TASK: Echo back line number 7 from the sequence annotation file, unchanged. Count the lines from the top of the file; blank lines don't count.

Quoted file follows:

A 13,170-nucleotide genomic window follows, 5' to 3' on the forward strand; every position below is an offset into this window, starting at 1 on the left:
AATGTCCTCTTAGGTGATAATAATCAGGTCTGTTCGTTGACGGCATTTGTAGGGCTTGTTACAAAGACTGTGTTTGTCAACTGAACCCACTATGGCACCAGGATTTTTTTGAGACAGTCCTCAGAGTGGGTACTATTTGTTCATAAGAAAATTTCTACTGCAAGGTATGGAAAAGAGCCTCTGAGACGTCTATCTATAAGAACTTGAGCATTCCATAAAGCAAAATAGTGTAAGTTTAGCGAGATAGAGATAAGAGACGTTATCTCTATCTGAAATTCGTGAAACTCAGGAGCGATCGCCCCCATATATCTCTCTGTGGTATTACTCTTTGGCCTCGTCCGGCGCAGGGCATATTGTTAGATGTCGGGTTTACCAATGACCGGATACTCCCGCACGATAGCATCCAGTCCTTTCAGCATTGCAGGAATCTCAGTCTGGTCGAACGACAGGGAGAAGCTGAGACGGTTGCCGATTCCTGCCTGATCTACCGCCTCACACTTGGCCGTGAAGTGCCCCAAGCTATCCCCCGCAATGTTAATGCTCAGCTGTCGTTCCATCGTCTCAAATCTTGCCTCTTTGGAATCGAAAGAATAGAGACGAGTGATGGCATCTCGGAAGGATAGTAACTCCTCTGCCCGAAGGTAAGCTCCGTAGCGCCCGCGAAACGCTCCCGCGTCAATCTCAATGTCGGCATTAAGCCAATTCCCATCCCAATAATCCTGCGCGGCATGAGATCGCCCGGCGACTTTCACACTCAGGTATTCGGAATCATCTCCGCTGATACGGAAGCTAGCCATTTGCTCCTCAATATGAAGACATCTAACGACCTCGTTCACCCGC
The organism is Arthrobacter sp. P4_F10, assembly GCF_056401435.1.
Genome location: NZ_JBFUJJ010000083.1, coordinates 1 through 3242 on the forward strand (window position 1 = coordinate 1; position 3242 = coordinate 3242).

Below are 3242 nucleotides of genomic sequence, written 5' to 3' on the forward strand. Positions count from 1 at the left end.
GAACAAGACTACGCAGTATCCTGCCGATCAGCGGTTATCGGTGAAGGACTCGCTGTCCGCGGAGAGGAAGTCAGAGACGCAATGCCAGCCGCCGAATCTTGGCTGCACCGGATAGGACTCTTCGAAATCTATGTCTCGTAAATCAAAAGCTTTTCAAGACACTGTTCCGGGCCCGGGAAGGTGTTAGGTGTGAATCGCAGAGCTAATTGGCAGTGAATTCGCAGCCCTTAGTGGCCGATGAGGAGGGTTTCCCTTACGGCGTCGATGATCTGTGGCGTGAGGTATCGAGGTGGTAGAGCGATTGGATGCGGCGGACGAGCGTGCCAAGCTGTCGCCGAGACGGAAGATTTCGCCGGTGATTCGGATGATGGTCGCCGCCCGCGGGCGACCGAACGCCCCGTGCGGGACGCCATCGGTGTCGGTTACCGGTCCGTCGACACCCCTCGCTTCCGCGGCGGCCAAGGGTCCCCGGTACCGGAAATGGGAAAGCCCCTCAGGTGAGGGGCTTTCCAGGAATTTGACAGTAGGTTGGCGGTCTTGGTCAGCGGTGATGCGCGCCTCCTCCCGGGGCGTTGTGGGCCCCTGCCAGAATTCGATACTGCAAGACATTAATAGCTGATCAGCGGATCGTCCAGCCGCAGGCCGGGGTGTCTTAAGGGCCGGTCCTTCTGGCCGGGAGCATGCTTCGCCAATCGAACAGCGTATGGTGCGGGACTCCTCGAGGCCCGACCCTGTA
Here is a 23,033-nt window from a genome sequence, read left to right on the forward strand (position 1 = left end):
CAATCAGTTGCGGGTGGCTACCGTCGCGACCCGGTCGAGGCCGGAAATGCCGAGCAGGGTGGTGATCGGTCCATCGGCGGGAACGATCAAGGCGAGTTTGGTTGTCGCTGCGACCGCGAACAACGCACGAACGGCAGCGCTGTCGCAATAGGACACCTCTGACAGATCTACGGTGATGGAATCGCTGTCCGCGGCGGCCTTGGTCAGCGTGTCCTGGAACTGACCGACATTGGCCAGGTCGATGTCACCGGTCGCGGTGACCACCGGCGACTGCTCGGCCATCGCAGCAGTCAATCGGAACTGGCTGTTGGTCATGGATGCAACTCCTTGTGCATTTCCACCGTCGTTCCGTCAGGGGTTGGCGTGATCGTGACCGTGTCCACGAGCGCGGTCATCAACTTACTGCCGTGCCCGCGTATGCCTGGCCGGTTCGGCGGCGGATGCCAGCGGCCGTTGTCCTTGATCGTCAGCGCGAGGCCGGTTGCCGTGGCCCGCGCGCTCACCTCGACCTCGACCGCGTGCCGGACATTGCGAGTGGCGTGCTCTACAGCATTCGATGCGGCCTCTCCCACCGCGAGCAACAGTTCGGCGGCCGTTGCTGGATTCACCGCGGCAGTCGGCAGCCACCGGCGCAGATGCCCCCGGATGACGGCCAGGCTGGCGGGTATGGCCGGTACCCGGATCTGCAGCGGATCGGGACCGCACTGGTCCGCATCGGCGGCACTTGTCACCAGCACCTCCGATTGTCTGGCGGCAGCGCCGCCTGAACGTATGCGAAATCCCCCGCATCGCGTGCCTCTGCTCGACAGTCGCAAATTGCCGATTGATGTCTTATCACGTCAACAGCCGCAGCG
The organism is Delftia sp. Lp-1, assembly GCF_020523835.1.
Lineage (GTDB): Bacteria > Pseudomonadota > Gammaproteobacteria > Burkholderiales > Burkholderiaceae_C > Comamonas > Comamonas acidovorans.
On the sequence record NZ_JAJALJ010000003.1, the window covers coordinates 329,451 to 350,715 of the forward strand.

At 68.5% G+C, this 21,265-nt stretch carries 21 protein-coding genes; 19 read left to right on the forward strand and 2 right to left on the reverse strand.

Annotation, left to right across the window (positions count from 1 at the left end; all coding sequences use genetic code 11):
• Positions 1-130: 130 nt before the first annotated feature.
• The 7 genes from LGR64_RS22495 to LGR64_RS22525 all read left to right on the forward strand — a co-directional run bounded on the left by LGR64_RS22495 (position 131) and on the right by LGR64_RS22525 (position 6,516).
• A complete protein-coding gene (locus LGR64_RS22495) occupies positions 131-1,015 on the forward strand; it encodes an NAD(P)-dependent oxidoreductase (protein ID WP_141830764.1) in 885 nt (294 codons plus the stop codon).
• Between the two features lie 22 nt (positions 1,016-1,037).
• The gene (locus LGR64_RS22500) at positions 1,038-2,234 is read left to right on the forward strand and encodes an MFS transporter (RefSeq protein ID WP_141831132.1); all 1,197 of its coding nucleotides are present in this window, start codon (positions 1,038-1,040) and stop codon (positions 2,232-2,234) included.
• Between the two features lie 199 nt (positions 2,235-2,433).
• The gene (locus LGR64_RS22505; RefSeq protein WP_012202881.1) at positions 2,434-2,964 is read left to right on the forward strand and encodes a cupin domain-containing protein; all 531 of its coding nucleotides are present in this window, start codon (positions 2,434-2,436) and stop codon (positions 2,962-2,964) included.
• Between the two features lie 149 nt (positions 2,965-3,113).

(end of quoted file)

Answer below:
Here is a 23,033-nt window from a genome sequence, read left to right on the forward strand (position 1 = left end):